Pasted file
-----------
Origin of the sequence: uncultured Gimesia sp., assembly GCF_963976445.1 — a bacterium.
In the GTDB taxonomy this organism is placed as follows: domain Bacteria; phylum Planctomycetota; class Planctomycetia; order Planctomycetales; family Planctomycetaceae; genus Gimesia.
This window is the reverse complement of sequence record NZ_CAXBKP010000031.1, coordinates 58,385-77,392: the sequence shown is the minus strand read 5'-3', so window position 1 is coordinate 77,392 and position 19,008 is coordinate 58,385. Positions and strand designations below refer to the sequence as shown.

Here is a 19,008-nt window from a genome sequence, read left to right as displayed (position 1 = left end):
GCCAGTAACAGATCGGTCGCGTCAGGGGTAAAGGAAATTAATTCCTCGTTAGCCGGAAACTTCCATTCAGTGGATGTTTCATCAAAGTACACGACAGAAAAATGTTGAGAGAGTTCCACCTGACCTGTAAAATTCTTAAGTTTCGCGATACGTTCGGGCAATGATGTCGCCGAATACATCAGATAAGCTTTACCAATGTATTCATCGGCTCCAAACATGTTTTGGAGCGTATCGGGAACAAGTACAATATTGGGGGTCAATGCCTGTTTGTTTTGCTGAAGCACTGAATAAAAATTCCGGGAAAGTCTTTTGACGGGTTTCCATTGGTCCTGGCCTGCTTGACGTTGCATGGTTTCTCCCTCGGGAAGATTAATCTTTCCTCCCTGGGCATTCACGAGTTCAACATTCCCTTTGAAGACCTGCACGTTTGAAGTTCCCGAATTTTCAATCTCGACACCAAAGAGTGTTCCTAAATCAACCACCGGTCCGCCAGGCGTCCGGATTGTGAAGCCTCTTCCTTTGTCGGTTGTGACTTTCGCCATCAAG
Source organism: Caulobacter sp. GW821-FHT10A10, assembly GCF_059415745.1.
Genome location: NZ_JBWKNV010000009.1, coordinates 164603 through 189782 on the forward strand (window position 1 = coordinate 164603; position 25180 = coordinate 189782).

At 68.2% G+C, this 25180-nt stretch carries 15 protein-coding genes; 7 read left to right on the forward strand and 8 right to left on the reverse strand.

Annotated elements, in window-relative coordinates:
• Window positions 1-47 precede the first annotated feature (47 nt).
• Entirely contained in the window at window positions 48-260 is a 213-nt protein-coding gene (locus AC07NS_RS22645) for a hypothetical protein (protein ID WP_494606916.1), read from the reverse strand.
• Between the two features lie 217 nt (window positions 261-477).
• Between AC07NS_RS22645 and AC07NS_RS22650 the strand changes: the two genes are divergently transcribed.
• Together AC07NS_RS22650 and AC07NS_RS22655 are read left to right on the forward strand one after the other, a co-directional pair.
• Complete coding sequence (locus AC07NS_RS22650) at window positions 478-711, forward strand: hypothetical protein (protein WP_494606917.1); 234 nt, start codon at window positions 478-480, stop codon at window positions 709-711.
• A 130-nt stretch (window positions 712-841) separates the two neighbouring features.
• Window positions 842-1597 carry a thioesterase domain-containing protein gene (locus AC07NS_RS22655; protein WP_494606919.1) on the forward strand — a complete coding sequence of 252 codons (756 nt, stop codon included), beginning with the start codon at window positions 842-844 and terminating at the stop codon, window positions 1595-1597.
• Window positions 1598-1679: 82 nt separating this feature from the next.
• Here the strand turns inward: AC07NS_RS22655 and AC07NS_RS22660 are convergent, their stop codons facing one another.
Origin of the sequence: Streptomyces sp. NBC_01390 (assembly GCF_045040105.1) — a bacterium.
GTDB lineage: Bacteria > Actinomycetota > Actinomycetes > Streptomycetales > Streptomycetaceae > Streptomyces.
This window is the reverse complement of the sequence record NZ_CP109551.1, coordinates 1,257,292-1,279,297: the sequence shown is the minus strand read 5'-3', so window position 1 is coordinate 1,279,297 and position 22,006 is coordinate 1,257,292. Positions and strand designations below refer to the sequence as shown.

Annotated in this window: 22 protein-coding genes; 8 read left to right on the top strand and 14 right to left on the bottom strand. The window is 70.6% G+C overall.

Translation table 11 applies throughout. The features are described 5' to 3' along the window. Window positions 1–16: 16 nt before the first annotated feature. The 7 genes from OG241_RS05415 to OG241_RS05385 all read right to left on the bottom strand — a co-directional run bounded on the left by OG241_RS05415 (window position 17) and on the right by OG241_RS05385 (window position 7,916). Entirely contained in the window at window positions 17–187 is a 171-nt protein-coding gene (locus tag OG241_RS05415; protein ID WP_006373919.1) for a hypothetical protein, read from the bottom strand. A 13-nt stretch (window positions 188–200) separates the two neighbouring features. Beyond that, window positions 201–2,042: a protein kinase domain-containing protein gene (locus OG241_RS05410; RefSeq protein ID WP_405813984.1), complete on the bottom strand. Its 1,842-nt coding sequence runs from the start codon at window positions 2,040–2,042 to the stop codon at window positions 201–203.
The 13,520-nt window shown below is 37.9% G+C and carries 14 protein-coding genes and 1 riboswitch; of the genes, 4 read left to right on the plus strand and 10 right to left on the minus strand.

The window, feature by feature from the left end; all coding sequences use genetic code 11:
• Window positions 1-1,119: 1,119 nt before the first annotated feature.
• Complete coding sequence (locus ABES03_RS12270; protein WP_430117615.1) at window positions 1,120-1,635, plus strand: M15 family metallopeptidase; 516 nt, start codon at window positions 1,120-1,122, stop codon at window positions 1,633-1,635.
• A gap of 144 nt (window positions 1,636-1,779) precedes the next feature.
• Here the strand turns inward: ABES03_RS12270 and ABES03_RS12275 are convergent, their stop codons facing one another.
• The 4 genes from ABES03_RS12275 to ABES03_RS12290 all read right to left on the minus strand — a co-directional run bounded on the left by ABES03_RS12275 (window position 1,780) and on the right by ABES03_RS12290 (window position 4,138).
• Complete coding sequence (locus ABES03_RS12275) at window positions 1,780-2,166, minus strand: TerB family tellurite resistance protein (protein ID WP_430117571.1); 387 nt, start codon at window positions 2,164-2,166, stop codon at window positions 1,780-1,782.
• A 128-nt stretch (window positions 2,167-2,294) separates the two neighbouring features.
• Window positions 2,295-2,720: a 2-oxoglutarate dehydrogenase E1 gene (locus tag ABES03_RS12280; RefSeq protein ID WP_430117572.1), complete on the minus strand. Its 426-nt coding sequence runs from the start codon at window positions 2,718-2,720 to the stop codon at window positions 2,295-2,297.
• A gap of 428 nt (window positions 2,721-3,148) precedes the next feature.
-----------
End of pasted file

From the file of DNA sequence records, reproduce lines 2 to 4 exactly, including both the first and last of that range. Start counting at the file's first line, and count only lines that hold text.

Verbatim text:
In the GTDB taxonomy this organism is placed as follows: domain Bacteria; phylum Planctomycetota; class Planctomycetia; order Planctomycetales; family Planctomycetaceae; genus Gimesia.
This window is the reverse complement of sequence record NZ_CAXBKP010000031.1, coordinates 58,385-77,392: the sequence shown is the minus strand read 5'-3', so window position 1 is coordinate 77,392 and position 19,008 is coordinate 58,385. Positions and strand designations below refer to the sequence as shown.

Here is a 19,008-nt window from a genome sequence, read left to right as displayed (position 1 = left end):